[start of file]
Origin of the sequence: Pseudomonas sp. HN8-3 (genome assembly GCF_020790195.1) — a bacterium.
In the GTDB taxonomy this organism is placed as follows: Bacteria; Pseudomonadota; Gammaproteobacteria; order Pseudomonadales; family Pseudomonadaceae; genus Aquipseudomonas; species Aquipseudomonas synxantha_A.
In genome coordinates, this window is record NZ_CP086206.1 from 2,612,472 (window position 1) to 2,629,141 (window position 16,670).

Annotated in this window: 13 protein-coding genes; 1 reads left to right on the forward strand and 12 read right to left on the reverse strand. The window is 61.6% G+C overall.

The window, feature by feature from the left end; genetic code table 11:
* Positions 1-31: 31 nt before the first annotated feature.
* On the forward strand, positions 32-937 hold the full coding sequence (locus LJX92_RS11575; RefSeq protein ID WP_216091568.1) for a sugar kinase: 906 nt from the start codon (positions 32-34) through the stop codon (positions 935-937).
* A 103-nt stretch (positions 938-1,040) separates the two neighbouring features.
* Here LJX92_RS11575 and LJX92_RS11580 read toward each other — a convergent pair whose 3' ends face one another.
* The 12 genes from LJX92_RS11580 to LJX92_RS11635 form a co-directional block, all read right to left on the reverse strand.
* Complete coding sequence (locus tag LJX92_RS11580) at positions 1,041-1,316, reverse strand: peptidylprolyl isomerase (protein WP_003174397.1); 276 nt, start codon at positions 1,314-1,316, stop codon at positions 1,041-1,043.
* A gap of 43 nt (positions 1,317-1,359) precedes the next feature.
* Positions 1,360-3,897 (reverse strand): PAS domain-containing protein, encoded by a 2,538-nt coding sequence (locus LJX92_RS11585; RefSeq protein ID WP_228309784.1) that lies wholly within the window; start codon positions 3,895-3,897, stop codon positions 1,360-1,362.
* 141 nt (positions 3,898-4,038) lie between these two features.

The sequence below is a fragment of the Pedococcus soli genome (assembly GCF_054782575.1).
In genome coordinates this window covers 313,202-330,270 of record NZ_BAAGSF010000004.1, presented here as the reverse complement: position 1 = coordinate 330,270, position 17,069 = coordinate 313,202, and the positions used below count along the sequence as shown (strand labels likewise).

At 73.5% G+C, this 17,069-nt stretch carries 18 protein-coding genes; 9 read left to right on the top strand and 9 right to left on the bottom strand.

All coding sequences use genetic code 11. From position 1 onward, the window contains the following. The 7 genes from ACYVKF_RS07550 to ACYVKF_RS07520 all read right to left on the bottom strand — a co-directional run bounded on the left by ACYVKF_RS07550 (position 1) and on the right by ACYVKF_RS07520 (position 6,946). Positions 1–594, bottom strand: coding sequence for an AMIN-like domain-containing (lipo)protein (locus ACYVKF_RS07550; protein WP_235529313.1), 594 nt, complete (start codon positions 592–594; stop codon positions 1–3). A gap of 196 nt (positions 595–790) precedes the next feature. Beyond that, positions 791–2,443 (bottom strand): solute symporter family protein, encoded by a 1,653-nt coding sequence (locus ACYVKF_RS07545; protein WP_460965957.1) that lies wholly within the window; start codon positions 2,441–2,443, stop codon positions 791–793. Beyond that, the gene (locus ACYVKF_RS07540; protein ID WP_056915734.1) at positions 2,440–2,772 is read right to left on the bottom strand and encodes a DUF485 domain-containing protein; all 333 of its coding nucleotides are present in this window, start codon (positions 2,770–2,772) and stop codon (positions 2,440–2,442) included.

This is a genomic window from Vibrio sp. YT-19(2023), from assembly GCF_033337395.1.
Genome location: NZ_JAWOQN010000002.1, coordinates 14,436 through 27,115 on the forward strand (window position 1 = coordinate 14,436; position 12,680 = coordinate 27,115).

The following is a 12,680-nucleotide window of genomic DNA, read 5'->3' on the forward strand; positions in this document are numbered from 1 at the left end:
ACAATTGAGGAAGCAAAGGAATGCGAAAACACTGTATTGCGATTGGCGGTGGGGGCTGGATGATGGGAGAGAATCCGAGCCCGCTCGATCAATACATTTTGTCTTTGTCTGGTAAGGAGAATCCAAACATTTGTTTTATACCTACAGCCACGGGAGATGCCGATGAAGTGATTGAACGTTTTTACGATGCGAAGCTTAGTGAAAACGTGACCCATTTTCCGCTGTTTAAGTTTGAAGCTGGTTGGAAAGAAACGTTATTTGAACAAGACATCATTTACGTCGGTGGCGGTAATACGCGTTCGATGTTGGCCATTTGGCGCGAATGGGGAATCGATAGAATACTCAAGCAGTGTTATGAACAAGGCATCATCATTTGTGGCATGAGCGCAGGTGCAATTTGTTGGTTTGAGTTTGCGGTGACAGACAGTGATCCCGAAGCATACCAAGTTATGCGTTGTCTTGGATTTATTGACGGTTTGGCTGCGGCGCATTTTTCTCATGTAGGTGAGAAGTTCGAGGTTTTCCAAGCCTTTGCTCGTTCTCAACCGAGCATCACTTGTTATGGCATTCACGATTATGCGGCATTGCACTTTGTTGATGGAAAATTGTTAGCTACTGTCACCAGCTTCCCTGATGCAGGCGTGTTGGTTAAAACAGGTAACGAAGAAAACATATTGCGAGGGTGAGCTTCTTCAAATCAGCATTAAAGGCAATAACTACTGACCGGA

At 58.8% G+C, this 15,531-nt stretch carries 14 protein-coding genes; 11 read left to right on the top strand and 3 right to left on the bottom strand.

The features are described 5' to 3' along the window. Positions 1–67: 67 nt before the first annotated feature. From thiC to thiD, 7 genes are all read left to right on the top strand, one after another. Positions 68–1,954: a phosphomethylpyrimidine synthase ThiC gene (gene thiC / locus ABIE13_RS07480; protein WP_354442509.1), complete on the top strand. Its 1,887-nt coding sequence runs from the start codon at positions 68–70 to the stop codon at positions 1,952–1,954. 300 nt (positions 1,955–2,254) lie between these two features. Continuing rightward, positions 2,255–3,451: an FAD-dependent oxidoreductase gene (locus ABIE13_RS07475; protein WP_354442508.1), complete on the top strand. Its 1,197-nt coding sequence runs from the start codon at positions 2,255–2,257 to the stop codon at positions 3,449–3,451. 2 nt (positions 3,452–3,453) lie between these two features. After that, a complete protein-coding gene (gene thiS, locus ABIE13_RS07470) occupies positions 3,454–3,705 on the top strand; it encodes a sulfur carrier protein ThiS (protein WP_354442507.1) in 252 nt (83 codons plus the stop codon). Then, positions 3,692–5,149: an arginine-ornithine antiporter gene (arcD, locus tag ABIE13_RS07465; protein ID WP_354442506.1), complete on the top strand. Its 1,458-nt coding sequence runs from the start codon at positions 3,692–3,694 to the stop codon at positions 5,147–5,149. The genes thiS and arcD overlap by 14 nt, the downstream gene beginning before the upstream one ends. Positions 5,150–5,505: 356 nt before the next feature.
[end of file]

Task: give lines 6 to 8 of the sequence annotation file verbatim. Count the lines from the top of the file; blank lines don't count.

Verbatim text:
* Positions 1-31: 31 nt before the first annotated feature.
* On the forward strand, positions 32-937 hold the full coding sequence (locus LJX92_RS11575; RefSeq protein ID WP_216091568.1) for a sugar kinase: 906 nt from the start codon (positions 32-34) through the stop codon (positions 935-937).
* A 103-nt stretch (positions 938-1,040) separates the two neighbouring features.